NEW YORK (Reuters) - Brazil's state-run oil giant Petróleo Brasileiro SA PETR4.SA aims to raise output as much as 10 percent to around 2.3 million barrels per day (bpd) in 2019 and cut net debt by $10 billion (7.62 billion pounds), Chief Financial Officer Rafael Grisolia told Reuters.
The world’s most indebted oil company is on course to reduce debt to $69 billion by the end of this year despite falling short of its $21 billion asset sales target, Grisolia told Reuters in an interview in New York late Friday.
The firm has significantly reduced its net debt from the $106 billion it had accumulated in 2014 to finance development of massive deepwater Atlantic oil fields. Then, Petrobras lost investor confidence as oil prices fell, a corruption scandal engulfed the company and losses from government fuel subsidies mounted.
Petrobras aims to cut net debt by a further $10 billion in 2019 to reach a ratio of 2 times net debt-to-EBITDA, he said. The firm will continue cutting debt until the ratio hits 1-1.5 times, he said, which would put it in line with global oil majors.
“If you look at our direct competitors and peers like Chevron, Exxon and BP, we need to look for a more light capital structure,” Grisolia said.
The firm should reach a ratio of 1.5 in 2020 as part of its next five-year business plan, he said, although that would depend on international oil prices and other variables such as foreign exchange rates.
Over the next 5-6 years, once the firm had achieved debt restructuring targets, Petrobras may consider foreign investments to facilitate exports of rising output from the development of the prolific deepwater pre-salt fields, he said.
The firm may invest in terminals abroad to receive liquefied natural gas (LNG), he said. That would help Brazil export more gas, he added.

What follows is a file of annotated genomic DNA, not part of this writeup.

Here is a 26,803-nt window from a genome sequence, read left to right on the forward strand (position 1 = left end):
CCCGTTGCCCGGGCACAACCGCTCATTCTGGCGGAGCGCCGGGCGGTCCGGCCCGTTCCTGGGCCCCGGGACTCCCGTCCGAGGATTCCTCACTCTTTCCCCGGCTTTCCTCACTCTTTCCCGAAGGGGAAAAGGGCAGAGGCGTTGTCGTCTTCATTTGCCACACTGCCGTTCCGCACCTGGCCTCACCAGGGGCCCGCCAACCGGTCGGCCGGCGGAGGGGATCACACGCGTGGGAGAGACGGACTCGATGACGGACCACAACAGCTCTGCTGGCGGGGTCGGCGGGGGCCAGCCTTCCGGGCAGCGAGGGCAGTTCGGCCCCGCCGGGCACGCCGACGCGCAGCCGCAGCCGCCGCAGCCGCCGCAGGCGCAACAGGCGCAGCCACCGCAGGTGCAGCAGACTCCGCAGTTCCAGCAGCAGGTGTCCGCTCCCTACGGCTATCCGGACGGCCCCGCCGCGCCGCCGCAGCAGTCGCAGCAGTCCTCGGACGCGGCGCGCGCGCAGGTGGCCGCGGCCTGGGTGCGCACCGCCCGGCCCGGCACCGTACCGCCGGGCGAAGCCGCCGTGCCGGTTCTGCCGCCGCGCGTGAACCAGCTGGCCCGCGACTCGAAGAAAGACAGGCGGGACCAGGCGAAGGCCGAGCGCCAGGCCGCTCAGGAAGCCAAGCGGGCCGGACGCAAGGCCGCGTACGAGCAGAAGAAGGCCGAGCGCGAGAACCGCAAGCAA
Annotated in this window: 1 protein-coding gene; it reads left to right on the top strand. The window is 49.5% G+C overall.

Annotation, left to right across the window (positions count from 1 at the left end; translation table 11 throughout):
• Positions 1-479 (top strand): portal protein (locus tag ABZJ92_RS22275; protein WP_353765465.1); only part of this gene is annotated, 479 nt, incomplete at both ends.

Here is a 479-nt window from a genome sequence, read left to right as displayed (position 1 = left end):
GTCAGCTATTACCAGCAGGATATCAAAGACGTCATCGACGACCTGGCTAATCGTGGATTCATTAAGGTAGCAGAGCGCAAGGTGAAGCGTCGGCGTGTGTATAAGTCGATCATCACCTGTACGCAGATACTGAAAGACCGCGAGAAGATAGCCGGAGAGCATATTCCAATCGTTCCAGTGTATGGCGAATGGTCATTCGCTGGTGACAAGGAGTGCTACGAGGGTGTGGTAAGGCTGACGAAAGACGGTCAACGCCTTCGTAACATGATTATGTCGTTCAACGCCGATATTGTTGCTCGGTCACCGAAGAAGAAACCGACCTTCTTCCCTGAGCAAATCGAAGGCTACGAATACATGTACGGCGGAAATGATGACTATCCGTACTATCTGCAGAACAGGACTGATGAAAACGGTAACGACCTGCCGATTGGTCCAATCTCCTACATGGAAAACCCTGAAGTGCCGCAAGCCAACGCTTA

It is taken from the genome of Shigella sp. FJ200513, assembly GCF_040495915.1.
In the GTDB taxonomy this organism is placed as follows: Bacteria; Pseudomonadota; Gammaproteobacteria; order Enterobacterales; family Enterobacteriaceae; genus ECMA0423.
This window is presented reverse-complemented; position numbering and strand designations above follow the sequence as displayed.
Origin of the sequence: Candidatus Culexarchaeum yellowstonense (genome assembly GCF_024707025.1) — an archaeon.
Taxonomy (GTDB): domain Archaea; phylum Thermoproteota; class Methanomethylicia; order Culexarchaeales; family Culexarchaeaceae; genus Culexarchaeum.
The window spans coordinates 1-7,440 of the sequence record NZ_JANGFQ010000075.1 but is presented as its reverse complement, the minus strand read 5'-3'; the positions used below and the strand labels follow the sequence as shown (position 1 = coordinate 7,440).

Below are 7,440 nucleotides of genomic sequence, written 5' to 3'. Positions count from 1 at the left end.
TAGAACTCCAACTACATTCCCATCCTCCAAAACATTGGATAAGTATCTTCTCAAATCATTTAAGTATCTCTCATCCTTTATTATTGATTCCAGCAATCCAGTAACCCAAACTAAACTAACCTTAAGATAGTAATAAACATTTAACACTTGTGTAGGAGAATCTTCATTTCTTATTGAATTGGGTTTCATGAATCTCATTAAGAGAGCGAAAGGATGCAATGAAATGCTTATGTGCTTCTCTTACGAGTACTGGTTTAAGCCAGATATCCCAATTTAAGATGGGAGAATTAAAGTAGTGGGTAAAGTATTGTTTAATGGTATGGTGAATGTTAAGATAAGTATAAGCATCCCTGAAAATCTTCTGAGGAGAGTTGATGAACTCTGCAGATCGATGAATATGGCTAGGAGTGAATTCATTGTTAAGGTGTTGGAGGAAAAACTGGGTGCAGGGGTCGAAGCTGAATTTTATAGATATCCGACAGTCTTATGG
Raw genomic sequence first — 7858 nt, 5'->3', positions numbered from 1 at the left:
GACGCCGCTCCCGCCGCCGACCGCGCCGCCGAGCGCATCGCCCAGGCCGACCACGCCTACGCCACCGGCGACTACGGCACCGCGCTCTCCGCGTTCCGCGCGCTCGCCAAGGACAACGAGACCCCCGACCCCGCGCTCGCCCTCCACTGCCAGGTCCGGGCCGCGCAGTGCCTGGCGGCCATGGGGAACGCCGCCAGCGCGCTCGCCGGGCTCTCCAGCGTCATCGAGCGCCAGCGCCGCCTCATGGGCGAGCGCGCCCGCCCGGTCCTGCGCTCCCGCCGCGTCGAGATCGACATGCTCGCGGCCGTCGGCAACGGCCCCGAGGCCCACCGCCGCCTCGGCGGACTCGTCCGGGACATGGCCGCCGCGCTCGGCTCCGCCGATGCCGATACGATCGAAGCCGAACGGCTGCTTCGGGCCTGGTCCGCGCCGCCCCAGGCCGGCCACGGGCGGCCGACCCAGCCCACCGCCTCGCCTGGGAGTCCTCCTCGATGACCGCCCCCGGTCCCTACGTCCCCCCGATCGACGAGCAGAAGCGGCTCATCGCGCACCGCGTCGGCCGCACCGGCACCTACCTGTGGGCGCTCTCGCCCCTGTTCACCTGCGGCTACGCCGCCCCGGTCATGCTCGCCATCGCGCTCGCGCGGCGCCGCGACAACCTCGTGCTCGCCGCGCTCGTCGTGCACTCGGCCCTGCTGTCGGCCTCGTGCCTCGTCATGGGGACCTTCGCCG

Exxon Mobil XOM.N, BP BP.L and Royal Dutch Shell RDSA.L are among firms that plan to invest billions of dollars in developing deepwater Brazilian energy reserves in coming years. Brazil is expected to account for a large share of the rise in global oil and gas output from non-OPEC countries.
OIL PRICES HELP
Oil production is expected to rise by about 8-10 percent next year from about 2.1 million barrels per day (bpd) in 2018, Grisolia said. That should contribute to increased revenue, he added.
Higher oil prices than the company estimated in its 2018 budget have raised revenue and allowed Petrobras to hit its debt reduction target, he said. That compensated for the $7 billion from asset sales that Petrobras expected to receive this year, he added.
The company has already received $5 billion from sales and will receiving another $2 billion before the end of the year, he said.
“All the divestment and cash from divestment will help, but we don’t necessarily need them to achieve the target of $69 billion by the end of the year,” he said.
Earlier this year, a nationwide truckers’ protest over rising diesel prices paralysed Latin America’s largest economy and forced the government to lower diesel prices through tax cuts and subsidies.
That hurt Petrobras’ share price as investors worried the firm would again lose cash to subsidize fuel sales.
The firm expected to receive 2 billion reais to 2.5 billion reais from the country’s oil regulator within two weeks to compensate for subsidies, Grisolia said.
Subsidies have made it less profitable for the private sector to import diesel, he said, but some imports continued and he did not foresee any fuel shortages.
“Although the volume of imports to Brazil is lower, they are not zero, they are happening.” he added. “We do recognise that margins are tighter.”
Petrobras is running refineries close to maximum capacity and importing some fuel, he said.
Petrobras has a gasoline hedge in place to cushion the impact of fuel price volatility and is considering a diesel hedge. The cost of the hedge was marginal, Grisolia said.
Banks that Petrobras typically works with for currency operations were executing the fuel hedge, he said, such as Goldman Sachs, Bank of America, Bank of Brazil and Citibank.
Petrobras has hosted meetings with economic advisors to presidential candidates ahead of wide-open elections next month. Grisolia said talks had been positive, but declined to say which teams he had met or comment on their strategies.
Candidates have different plans for the company and the role of the private sector in energy, bringing some uncertainty to investors.
Reporting by Devika Krishna Kumar and Simon Webb in New York; Editing by Nick Zieminski
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